His line on O'Meara: "He's a great player, and I admire the way he plays golf. I still say I wouldn't have kept the trophy." And on Westwood: "We sorted it out. I would have no problem being teammates with Lee at the Ryder Cup."
Sandelin says he's already thinking of 1st-tee one-liners should he face O'Meara or Mickelson at Brookline. Let the gamesmanship begin.
Cayman Ball Finds a Home
As USGA technicians test high-performance golf balls, Joe Phelps holds a low-tech wonder. "This one doesn't go too far at all," says Phelps, who runs Rancho del Cielo Lite Golf Course in Temecula, Calif., where only the seldom-seen Cayman ball is allowed.
"With this ball we can have nine holes on our land," says Phelps of his 2,511-yard layout, where the longest hole is a 275-yard par-5 and the driving range is 120 yards deep. "Guys swing hard and try to reach Chomper," Phelps says, nodding toward a horse chewing straw at the far end of the range, "but he only gets hit a few times a week."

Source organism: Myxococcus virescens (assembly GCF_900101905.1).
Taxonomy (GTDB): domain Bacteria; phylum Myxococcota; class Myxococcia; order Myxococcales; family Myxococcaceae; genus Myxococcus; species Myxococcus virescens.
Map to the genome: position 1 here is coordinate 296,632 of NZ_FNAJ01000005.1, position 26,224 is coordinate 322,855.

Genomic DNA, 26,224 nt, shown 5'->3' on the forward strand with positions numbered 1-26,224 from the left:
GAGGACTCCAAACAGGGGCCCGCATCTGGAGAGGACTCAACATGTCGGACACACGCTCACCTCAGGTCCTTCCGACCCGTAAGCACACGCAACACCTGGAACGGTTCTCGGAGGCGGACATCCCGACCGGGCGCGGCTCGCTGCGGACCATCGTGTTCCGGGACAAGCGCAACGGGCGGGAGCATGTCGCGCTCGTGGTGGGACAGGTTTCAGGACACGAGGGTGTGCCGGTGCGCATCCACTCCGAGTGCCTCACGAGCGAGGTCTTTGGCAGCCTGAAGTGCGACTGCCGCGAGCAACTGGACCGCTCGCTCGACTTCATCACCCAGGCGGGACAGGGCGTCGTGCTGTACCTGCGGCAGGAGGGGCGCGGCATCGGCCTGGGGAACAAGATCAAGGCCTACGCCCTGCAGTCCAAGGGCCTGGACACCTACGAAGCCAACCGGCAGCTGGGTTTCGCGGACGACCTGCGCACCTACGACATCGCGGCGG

The Cayman ball is the brain-child of Jack Nicklaus, who visited the Cayman Islands in 1984, saw how little land he had on which to build a course and asked ball designer Troy Puckett for help. Puckett built a lighter ball by using a Surlyn core and gave it pimples, not dimples. He annually ships 360,000 of them, to 18 short courses in Japan, Phelps's California course and more than 200 high schools and colleges, where P.E. instructors use them. "It performs like a regular ball only when you hit it correctly, so you have to concentrate on tempo and good mechanics," says Puckett. "That's why Nicklaus occasionally practices with one."
Puckett's ball could prove to be a hit with both the USGA and the ASPCA. Just ask Chomper, who barely notices when a Cayman ball bounces off his rump.
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